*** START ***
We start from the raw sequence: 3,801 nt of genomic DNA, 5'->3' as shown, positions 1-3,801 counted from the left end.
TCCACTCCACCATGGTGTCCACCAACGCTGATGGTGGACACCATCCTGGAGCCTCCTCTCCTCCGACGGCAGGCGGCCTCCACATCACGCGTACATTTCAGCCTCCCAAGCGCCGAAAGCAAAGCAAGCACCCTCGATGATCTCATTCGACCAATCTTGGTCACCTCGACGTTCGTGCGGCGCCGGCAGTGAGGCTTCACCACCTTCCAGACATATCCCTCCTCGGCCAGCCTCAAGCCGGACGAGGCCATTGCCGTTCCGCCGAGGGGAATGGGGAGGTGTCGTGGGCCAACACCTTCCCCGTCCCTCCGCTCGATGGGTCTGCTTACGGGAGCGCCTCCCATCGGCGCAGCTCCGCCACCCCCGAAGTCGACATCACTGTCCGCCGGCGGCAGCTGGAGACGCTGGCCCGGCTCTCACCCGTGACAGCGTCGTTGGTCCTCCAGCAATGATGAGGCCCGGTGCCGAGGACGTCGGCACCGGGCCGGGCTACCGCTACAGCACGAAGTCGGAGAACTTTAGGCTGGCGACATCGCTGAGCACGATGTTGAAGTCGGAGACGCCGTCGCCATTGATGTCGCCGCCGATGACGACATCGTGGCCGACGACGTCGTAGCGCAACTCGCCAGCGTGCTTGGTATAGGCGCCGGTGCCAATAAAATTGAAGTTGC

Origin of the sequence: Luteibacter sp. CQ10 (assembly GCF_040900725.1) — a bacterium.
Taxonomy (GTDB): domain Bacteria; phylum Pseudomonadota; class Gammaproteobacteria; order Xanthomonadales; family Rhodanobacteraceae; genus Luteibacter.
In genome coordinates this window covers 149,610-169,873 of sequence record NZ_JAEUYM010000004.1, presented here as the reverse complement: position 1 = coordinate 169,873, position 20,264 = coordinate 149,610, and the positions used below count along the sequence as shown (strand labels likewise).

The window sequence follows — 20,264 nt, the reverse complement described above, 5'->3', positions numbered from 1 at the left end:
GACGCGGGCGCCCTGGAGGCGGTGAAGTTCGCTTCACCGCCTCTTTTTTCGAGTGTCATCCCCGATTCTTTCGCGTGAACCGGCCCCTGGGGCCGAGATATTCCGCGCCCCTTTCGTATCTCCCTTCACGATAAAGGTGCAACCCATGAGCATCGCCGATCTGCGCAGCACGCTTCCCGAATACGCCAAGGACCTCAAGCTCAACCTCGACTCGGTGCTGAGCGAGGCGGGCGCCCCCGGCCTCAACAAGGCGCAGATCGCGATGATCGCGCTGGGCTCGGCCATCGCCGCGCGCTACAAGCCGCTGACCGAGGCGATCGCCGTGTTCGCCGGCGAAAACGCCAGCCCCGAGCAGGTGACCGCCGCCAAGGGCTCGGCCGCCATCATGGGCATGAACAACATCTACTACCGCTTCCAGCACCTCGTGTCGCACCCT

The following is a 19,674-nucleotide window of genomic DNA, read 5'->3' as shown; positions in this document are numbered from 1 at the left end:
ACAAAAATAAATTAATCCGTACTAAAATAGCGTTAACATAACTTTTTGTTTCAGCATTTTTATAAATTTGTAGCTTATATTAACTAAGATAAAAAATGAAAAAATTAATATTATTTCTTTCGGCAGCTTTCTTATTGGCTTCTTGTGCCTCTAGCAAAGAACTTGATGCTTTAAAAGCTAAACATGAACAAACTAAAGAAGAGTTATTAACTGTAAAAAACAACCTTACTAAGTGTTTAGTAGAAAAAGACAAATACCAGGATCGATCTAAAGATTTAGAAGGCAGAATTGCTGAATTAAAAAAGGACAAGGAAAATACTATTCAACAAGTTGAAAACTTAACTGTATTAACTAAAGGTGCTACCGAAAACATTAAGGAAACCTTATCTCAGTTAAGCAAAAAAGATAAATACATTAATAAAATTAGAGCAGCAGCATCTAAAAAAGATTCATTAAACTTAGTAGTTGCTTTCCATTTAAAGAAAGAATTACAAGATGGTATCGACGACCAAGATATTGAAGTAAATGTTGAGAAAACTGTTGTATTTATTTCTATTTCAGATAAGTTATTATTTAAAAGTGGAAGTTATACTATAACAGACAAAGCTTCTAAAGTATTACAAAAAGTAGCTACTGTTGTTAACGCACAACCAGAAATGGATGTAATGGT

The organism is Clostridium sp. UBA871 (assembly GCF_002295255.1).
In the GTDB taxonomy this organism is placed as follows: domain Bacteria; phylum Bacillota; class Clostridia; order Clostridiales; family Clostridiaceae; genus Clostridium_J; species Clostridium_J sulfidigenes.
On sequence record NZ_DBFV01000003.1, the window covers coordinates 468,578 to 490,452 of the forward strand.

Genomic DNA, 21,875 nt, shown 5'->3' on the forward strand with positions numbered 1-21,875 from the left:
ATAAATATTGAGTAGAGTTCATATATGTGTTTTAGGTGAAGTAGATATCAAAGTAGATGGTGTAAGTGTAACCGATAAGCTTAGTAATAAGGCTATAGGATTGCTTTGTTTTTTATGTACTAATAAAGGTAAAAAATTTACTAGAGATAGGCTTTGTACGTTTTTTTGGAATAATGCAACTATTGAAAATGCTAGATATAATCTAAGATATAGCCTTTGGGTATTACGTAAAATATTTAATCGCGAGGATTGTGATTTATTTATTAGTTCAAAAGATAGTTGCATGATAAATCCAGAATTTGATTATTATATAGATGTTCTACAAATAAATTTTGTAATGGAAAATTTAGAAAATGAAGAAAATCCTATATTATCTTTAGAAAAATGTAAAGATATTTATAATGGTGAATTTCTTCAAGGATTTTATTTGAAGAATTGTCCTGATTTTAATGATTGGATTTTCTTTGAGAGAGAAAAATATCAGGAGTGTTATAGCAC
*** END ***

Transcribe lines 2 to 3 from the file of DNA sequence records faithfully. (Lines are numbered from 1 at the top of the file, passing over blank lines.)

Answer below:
TCCACTCCACCATGGTGTCCACCAACGCTGATGGTGGACACCATCCTGGAGCCTCCTCTCCTCCGACGGCAGGCGGCCTCCACATCACGCGTACATTTCAGCCTCCCAAGCGCCGAAAGCAAAGCAAGCACCCTCGATGATCTCATTCGACCAATCTTGGTCACCTCGACGTTCGTGCGGCGCCGGCAGTGAGGCTTCACCACCTTCCAGACATATCCCTCCTCGGCCAGCCTCAAGCCGGACGAGGCCATTGCCGTTCCGCCGAGGGGAATGGGGAGGTGTCGTGGGCCAACACCTTCCCCGTCCCTCCGCTCGATGGGTCTGCTTACGGGAGCGCCTCCCATCGGCGCAGCTCCGCCACCCCCGAAGTCGACATCACTGTCCGCCGGCGGCAGCTGGAGACGCTGGCCCGGCTCTCACCCGTGACAGCGTCGTTGGTCCTCCAGCAATGATGAGGCCCGGTGCCGAGGACGTCGGCACCGGGCCGGGCTACCGCTACAGCACGAAGTCGGAGAACTTTAGGCTGGCGACATCGCTGAGCACGATGTTGAAGTCGGAGACGCCGTCGCCATTGATGTCGCCGCCGATGACGACATCGTGGCCGACGACGTCGTAGCGCAACTCGCCAGCGTGCTTGGTATAGGCGCCGGTGCCAATAAAATTGAAGTTGC

Origin of the sequence: Luteibacter sp. CQ10 (assembly GCF_040900725.1) — a bacterium.